6. I did hear on FOX that the environmentalists caused this problem in the Gulf.

    Here is the logic, courtesy of Bill Kristol. Since the Santa Barbara spill in 1969, oil companies have been forced from near in drilling to far out [50 miles] drilling, thus making this type of accident more likely because of heavy seas.

    Also, you should check out the North Korean angle, of course covered up by Obama. It is the equivalent of saying Bush ordered the 9/11 events to boost his Presidency.

    Should be a fun week.

  7. Dave Miller, Ole Billy will soon change his story, apparently Halliburton botched the pipe-sealing job 22 days before the accident. This had some bearing on the failure of the safety systems not functioning after the accident. It is so far not being speculated that Halliburton had any link to the actual far.

  8. This tragedy in the Gulf just keeps getting worse every day. I hope this is the beginning of the end of Big Oil's stranglehold on this country. Even if rightwing demagogues like Kristol and Limbaugh try to spin this as being Obama's fault and environmentalists' fault, the only people who believe them will be the Republican "base." You know the type, the people who couldn't find their way out of a one-room apartment; couldn't find American on a map.

  9. "The microbial community. . ." LOL, what a phrase.

    There will be no admission of error and change of mind about oil drilling by the political right. Their goal is getting money from BiG Oil interests, including investors and related businesses. Money, so they can win more elections and regain power. That's what they care about, damn near all they care about.

    Men of the political right, especially, look on an environmental disaster such as this one as a nasty bit of luck. They will lay relatively low for awhile. But they won't change their tactics. What's more, many on the right look on environmentalism as sissy stuff, not for real manly men.

    I suspect, though, that if an environmental disaster were to ruin golf courses and pleasure-boating coasts, rivers and lakes across the Sun Belt, we might see some signs of genuine upset from the right wingers. Who knows, even Limbaugh might be put out about it.

  10. Its a freaking fossil fuel Chernobyl, actually I think it will be far worse.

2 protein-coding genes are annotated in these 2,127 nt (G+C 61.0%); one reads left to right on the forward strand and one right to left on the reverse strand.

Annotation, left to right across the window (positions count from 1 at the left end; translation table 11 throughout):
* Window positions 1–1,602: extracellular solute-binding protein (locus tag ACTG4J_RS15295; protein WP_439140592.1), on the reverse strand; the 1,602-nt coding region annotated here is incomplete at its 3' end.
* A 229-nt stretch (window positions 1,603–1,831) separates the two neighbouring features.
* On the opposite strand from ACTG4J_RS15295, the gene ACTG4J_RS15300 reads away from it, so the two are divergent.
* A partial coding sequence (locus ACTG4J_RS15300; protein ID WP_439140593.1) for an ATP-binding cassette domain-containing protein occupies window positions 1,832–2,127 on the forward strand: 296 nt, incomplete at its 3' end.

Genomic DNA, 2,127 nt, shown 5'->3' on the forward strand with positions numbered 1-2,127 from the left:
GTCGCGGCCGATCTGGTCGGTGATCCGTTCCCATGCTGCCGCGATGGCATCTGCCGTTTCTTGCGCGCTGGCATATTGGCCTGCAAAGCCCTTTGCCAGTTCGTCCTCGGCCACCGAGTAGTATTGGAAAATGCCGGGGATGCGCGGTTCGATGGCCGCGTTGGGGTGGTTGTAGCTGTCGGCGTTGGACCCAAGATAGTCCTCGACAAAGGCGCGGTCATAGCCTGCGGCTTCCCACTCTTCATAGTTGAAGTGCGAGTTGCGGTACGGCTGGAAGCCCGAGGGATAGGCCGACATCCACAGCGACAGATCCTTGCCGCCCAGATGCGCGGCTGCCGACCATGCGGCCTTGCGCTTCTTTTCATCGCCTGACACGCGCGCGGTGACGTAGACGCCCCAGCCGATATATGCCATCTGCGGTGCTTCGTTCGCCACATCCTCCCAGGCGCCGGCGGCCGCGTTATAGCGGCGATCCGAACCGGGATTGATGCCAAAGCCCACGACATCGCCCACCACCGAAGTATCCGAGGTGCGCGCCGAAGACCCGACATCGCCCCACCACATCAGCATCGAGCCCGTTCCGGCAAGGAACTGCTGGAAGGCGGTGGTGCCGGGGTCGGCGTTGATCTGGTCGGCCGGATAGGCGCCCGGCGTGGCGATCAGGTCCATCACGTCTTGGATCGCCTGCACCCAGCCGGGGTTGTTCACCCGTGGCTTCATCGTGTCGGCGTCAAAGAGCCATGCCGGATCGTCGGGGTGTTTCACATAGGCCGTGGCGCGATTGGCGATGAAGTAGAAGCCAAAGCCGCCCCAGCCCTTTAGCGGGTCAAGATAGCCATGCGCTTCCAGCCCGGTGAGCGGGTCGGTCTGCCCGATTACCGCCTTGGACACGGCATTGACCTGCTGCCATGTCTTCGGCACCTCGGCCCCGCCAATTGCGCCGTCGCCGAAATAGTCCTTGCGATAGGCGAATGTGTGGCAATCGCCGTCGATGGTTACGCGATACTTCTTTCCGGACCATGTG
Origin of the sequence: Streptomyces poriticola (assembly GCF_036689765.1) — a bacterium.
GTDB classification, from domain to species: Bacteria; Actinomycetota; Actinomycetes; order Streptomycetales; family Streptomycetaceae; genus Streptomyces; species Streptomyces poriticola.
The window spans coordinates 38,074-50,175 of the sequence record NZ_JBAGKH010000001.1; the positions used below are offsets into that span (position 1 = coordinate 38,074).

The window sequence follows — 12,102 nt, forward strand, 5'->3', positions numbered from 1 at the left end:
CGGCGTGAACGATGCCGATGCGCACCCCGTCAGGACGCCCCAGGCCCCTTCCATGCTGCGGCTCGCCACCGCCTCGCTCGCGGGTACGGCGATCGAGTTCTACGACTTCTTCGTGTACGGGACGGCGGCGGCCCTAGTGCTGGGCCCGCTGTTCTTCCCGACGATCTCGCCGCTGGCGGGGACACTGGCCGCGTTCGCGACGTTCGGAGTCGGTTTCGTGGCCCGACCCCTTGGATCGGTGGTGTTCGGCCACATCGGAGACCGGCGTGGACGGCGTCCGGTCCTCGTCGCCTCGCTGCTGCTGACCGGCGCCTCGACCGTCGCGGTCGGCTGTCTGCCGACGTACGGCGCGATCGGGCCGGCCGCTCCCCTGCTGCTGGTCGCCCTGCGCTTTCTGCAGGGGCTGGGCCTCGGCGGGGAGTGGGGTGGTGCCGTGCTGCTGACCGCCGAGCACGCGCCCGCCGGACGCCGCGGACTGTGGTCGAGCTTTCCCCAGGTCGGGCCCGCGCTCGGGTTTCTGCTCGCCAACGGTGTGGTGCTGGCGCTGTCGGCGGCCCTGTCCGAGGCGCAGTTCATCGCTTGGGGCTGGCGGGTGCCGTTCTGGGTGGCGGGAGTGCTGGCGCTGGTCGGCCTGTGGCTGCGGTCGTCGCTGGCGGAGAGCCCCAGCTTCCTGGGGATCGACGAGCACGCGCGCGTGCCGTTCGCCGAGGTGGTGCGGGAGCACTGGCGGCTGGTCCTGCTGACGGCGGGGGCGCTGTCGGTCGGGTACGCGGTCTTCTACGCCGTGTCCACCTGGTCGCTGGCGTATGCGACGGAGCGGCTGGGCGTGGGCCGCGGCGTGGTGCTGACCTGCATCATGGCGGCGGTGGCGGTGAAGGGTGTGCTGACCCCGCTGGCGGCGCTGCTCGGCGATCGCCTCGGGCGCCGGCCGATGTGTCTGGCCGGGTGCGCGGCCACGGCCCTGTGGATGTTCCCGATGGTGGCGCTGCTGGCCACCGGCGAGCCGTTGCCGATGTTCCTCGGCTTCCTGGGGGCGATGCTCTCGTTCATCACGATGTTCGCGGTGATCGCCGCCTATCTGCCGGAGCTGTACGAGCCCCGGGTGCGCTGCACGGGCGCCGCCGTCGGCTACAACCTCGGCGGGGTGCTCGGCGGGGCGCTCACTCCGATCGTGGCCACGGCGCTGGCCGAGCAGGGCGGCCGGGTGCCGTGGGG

Asphalt-like balls of petroleum embedded in the marshes "will be a little more complicated," he said.

    It took years to clean up sandy beaches, once this stuff gets in the food chain and in the mud of the marshes I really don't see it ever coming out.

  11. Tom Harper, yes they will try to blame the intelligent among us for being the cause in some way but the truth is easy for the rest including their base and the independents to see, I think they have lost this one.

  12. SW, I think you are correct, and they will indeed try to lie low for a while, I hope we can use this as a big stick to whack them with and win more seats in the elections. Is this disaster the price we will pay to get energy independence with renewable energy sources? I hope this is the only one...

  13. Beach Bum, alas my friend, we are in the thick of things and it looks like it will get much worse, we have to keep it in their faces and make sure they lose ground in the elections as a result. I think that is a more effective way to help the environment immediately and in the future than any other.

  14. I thought it was funny that right before this accident, right around the time of Obama's drill announcement, the right was up in arms that he didn't include areas close to Alaska...

    Now where are those same critics?

    If you are going to support drilling, support it, but don't cower from your positions. These politicians are hoping this will disappear so they can go back to "drill, baby, drill."

  15. Kevin K, welcome, those critics, like Rush and Hannity are now saying that the Government did not respond for ten days, thereby making it a bigger disaster. Now Sarah wants more Gov't regulation.

  16. You can't respond to teh stupid. It's a waste of time to get the melonheads to understand that BP is responsible for the oil rig disaster--and that Louisiana state government and FEMA were respoonsible for the disaster after Katrina.

    They're NOT the same things.

  17. I was initially in favor of the President's compromise on oil drilling. Now I'm not so sure. At the very least of it, this was a well that was far, FAR, too deep under water. My position now is that if a leak cannot be readily plugged, it shouldn't be allowed. End of discussion.....Oh, and to Mr. Robert F. Kennedy Jr., please, stop the hpocritical opposition to the Cape Cod wind farm. If we EVER want to get off of this nasty addiction to oil, coal, etc., then we ALL have to cease and desist on this "not in my back-yard" lunacy.

  18. Shaw, you are right... you can't fix stoopid, lol

    Will, I like that idea, if you can't plug it, don't drill it.